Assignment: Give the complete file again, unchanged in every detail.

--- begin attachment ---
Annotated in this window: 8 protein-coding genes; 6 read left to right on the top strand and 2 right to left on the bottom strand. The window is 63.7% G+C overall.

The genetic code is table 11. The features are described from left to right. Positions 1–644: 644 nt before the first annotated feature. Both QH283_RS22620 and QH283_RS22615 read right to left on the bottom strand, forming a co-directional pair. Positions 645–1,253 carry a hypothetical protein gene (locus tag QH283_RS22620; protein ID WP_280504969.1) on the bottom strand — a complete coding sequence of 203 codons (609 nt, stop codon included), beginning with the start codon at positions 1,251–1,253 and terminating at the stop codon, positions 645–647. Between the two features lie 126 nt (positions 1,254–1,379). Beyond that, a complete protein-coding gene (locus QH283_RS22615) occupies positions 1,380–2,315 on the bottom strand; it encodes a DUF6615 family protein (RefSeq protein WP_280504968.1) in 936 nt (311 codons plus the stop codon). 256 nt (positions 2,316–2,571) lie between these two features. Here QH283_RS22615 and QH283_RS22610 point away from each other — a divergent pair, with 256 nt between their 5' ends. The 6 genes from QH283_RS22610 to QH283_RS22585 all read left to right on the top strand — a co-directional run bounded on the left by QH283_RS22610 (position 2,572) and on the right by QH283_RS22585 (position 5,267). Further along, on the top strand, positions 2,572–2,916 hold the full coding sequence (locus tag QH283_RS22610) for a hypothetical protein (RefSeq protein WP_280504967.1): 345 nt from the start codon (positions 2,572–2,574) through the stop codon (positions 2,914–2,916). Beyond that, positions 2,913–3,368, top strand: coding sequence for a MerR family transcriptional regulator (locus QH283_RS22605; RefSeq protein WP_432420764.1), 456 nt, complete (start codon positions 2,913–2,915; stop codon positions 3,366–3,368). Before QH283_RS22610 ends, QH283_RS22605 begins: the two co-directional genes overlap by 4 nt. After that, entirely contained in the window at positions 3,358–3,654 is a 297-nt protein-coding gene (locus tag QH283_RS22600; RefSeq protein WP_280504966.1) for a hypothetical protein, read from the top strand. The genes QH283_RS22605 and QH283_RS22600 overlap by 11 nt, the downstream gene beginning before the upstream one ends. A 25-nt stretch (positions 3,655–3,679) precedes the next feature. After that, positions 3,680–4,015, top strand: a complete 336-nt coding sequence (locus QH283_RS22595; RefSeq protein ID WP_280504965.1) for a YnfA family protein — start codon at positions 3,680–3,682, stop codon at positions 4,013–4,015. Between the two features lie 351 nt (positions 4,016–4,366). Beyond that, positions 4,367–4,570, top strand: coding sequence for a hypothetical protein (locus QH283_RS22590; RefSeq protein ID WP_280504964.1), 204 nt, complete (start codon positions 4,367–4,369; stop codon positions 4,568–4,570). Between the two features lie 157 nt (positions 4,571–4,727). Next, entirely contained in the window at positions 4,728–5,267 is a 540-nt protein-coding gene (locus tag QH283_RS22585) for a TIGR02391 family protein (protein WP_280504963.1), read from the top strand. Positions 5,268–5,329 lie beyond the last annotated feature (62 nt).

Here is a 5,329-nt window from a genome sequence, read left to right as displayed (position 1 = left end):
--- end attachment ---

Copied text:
Annotated in this window: 8 protein-coding genes; 6 read left to right on the top strand and 2 right to left on the bottom strand. The window is 63.7% G+C overall.

The genetic code is table 11. The features are described from left to right. Positions 1–644: 644 nt before the first annotated feature. Both QH283_RS22620 and QH283_RS22615 read right to left on the bottom strand, forming a co-directional pair. Positions 645–1,253 carry a hypothetical protein gene (locus tag QH283_RS22620; protein ID WP_280504969.1) on the bottom strand — a complete coding sequence of 203 codons (609 nt, stop codon included), beginning with the start codon at positions 1,251–1,253 and terminating at the stop codon, positions 645–647. Between the two features lie 126 nt (positions 1,254–1,379). Beyond that, a complete protein-coding gene (locus QH283_RS22615) occupies positions 1,380–2,315 on the bottom strand; it encodes a DUF6615 family protein (RefSeq protein WP_280504968.1) in 936 nt (311 codons plus the stop codon). 256 nt (positions 2,316–2,571) lie between these two features. Here QH283_RS22615 and QH283_RS22610 point away from each other — a divergent pair, with 256 nt between their 5' ends. The 6 genes from QH283_RS22610 to QH283_RS22585 all read left to right on the top strand — a co-directional run bounded on the left by QH283_RS22610 (position 2,572) and on the right by QH283_RS22585 (position 5,267). Further along, on the top strand, positions 2,572–2,916 hold the full coding sequence (locus tag QH283_RS22610) for a hypothetical protein (RefSeq protein WP_280504967.1): 345 nt from the start codon (positions 2,572–2,574) through the stop codon (positions 2,914–2,916). Beyond that, positions 2,913–3,368, top strand: coding sequence for a MerR family transcriptional regulator (locus QH283_RS22605; RefSeq protein WP_432420764.1), 456 nt, complete (start codon positions 2,913–2,915; stop codon positions 3,366–3,368). Before QH283_RS22610 ends, QH283_RS22605 begins: the two co-directional genes overlap by 4 nt. After that, entirely contained in the window at positions 3,358–3,654 is a 297-nt protein-coding gene (locus tag QH283_RS22600; RefSeq protein WP_280504966.1) for a hypothetical protein, read from the top strand. The genes QH283_RS22605 and QH283_RS22600 overlap by 11 nt, the downstream gene beginning before the upstream one ends. A 25-nt stretch (positions 3,655–3,679) precedes the next feature. After that, positions 3,680–4,015, top strand: a complete 336-nt coding sequence (locus QH283_RS22595; RefSeq protein ID WP_280504965.1) for a YnfA family protein — start codon at positions 3,680–3,682, stop codon at positions 4,013–4,015. Between the two features lie 351 nt (positions 4,016–4,366). Beyond that, positions 4,367–4,570, top strand: coding sequence for a hypothetical protein (locus QH283_RS22590; RefSeq protein ID WP_280504964.1), 204 nt, complete (start codon positions 4,367–4,369; stop codon positions 4,568–4,570). Between the two features lie 157 nt (positions 4,571–4,727). Next, entirely contained in the window at positions 4,728–5,267 is a 540-nt protein-coding gene (locus tag QH283_RS22585) for a TIGR02391 family protein (protein WP_280504963.1), read from the top strand. Positions 5,268–5,329 lie beyond the last annotated feature (62 nt).

Here is a 5,329-nt window from a genome sequence, read left to right as displayed (position 1 = left end):